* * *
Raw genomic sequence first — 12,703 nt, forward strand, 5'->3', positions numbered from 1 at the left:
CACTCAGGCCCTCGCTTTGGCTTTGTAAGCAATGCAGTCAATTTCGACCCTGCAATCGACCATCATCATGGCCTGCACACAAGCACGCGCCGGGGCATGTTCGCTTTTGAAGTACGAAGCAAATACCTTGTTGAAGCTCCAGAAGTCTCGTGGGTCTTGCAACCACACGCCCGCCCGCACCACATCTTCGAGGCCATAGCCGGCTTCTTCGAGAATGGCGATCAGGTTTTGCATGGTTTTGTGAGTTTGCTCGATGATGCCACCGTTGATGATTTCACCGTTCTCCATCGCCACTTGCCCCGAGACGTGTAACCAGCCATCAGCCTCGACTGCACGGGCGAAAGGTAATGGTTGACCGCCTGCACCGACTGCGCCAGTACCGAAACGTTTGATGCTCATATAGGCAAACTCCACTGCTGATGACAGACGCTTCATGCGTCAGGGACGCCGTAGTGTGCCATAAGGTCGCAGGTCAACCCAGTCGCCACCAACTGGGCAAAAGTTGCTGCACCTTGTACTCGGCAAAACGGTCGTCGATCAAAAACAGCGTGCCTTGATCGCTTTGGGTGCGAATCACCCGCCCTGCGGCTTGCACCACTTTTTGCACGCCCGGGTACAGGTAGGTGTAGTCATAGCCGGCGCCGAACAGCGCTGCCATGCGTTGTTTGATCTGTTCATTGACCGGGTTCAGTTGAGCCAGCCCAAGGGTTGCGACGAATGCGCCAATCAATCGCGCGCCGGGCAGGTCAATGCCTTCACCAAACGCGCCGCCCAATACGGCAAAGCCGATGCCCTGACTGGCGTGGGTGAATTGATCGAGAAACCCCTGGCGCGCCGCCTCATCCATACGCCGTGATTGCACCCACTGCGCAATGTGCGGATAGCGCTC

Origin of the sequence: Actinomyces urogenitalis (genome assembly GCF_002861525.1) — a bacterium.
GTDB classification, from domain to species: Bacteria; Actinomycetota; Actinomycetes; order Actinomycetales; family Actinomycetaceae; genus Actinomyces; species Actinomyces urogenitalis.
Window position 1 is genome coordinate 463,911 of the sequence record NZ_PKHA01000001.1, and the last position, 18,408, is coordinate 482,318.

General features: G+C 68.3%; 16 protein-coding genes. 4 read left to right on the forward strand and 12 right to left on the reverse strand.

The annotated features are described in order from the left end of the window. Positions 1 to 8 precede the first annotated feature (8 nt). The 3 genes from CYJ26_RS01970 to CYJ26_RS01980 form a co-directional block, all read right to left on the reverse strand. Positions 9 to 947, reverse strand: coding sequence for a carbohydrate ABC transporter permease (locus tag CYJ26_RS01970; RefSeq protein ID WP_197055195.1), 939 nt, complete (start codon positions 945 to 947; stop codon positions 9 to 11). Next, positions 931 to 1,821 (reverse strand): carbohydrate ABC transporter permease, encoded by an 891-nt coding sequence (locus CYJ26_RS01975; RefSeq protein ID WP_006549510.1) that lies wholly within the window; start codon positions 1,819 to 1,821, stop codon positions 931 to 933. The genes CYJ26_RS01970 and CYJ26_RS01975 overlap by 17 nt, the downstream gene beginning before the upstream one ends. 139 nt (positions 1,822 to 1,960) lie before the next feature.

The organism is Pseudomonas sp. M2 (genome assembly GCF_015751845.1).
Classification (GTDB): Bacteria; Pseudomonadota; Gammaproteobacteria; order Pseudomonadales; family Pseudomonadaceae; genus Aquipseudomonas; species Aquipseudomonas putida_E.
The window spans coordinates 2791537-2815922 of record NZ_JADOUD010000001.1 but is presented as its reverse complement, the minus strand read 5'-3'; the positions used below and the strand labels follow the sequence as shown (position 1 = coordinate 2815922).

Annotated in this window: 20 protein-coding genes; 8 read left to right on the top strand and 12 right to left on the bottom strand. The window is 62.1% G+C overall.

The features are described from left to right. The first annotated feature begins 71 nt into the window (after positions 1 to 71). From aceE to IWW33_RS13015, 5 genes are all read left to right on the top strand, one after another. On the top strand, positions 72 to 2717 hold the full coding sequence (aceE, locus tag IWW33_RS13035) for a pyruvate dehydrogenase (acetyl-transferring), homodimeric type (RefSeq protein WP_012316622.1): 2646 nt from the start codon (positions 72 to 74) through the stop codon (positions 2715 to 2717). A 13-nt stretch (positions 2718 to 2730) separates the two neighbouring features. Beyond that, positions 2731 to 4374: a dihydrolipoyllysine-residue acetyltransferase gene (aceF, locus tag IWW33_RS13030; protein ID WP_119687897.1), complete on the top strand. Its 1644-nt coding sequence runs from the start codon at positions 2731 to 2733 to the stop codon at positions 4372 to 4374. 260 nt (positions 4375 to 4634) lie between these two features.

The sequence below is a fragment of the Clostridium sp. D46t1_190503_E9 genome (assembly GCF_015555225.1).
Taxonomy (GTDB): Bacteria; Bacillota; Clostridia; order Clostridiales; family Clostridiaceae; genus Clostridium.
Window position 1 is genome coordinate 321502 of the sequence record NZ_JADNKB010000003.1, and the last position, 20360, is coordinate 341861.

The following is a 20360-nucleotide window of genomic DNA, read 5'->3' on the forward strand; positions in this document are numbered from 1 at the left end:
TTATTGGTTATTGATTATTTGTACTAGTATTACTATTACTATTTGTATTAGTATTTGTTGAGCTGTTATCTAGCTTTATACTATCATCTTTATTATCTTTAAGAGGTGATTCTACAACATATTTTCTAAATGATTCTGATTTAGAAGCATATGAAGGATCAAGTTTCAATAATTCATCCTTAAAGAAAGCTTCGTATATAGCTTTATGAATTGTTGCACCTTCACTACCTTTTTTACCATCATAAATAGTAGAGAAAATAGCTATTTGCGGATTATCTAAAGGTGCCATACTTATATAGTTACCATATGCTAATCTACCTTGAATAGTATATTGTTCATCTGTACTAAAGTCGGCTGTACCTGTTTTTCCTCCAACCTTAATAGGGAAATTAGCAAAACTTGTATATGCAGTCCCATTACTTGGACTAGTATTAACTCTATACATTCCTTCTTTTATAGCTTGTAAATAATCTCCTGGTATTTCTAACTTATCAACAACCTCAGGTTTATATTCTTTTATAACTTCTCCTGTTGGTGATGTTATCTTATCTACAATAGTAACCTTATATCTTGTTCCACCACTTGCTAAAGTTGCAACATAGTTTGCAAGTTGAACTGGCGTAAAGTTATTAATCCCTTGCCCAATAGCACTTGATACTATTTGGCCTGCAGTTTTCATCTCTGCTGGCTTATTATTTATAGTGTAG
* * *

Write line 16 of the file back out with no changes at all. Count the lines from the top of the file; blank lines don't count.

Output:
The following is a 20360-nucleotide window of genomic DNA, read 5'->3' on the forward strand; positions in this document are numbered from 1 at the left end: